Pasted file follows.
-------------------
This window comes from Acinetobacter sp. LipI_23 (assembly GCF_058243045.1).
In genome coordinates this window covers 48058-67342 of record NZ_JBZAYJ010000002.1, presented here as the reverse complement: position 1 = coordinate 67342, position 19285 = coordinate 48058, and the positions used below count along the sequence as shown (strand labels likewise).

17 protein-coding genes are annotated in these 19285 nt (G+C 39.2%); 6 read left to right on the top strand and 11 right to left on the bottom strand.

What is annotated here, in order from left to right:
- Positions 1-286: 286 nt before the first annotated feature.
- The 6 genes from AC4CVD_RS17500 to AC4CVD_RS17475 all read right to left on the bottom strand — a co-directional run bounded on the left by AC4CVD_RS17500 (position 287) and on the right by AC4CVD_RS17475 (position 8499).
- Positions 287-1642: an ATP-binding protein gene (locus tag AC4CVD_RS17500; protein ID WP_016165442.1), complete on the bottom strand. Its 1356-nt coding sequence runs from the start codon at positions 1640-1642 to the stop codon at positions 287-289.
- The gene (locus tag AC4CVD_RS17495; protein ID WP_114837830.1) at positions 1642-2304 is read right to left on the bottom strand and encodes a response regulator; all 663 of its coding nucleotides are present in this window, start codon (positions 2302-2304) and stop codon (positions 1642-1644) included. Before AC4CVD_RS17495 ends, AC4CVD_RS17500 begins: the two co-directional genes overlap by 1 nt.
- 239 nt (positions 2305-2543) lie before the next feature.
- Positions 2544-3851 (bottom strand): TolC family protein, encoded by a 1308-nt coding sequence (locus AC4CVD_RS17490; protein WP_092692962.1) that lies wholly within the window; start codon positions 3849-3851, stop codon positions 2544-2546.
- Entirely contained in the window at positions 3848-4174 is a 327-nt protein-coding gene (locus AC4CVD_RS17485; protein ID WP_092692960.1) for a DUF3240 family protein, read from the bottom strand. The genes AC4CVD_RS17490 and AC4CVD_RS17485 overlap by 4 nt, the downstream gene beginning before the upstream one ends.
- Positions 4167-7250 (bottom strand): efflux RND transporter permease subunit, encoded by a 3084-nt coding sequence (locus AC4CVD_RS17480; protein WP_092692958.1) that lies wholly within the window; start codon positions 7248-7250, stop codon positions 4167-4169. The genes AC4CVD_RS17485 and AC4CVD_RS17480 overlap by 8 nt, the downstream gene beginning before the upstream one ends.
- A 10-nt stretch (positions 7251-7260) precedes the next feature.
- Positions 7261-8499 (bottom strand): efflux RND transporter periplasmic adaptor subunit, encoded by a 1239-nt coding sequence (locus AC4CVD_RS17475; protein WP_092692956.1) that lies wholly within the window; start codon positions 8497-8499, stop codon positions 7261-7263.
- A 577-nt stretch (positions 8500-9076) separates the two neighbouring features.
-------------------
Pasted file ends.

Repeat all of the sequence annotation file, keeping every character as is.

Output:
This window comes from Acinetobacter sp. LipI_23 (assembly GCF_058243045.1).
In genome coordinates this window covers 48058-67342 of record NZ_JBZAYJ010000002.1, presented here as the reverse complement: position 1 = coordinate 67342, position 19285 = coordinate 48058, and the positions used below count along the sequence as shown (strand labels likewise).

17 protein-coding genes are annotated in these 19285 nt (G+C 39.2%); 6 read left to right on the top strand and 11 right to left on the bottom strand.

What is annotated here, in order from left to right:
- Positions 1-286: 286 nt before the first annotated feature.
- The 6 genes from AC4CVD_RS17500 to AC4CVD_RS17475 all read right to left on the bottom strand — a co-directional run bounded on the left by AC4CVD_RS17500 (position 287) and on the right by AC4CVD_RS17475 (position 8499).
- Positions 287-1642: an ATP-binding protein gene (locus tag AC4CVD_RS17500; protein ID WP_016165442.1), complete on the bottom strand. Its 1356-nt coding sequence runs from the start codon at positions 1640-1642 to the stop codon at positions 287-289.
- The gene (locus tag AC4CVD_RS17495; protein ID WP_114837830.1) at positions 1642-2304 is read right to left on the bottom strand and encodes a response regulator; all 663 of its coding nucleotides are present in this window, start codon (positions 2302-2304) and stop codon (positions 1642-1644) included. Before AC4CVD_RS17495 ends, AC4CVD_RS17500 begins: the two co-directional genes overlap by 1 nt.
- 239 nt (positions 2305-2543) lie before the next feature.
- Positions 2544-3851 (bottom strand): TolC family protein, encoded by a 1308-nt coding sequence (locus AC4CVD_RS17490; protein WP_092692962.1) that lies wholly within the window; start codon positions 3849-3851, stop codon positions 2544-2546.
- Entirely contained in the window at positions 3848-4174 is a 327-nt protein-coding gene (locus AC4CVD_RS17485; protein ID WP_092692960.1) for a DUF3240 family protein, read from the bottom strand. The genes AC4CVD_RS17490 and AC4CVD_RS17485 overlap by 4 nt, the downstream gene beginning before the upstream one ends.
- Positions 4167-7250 (bottom strand): efflux RND transporter permease subunit, encoded by a 3084-nt coding sequence (locus AC4CVD_RS17480; protein WP_092692958.1) that lies wholly within the window; start codon positions 7248-7250, stop codon positions 4167-4169. The genes AC4CVD_RS17485 and AC4CVD_RS17480 overlap by 8 nt, the downstream gene beginning before the upstream one ends.
- A 10-nt stretch (positions 7251-7260) precedes the next feature.
- Positions 7261-8499 (bottom strand): efflux RND transporter periplasmic adaptor subunit, encoded by a 1239-nt coding sequence (locus AC4CVD_RS17475; protein WP_092692956.1) that lies wholly within the window; start codon positions 8497-8499, stop codon positions 7261-7263.
- A 577-nt stretch (positions 8500-9076) separates the two neighbouring features.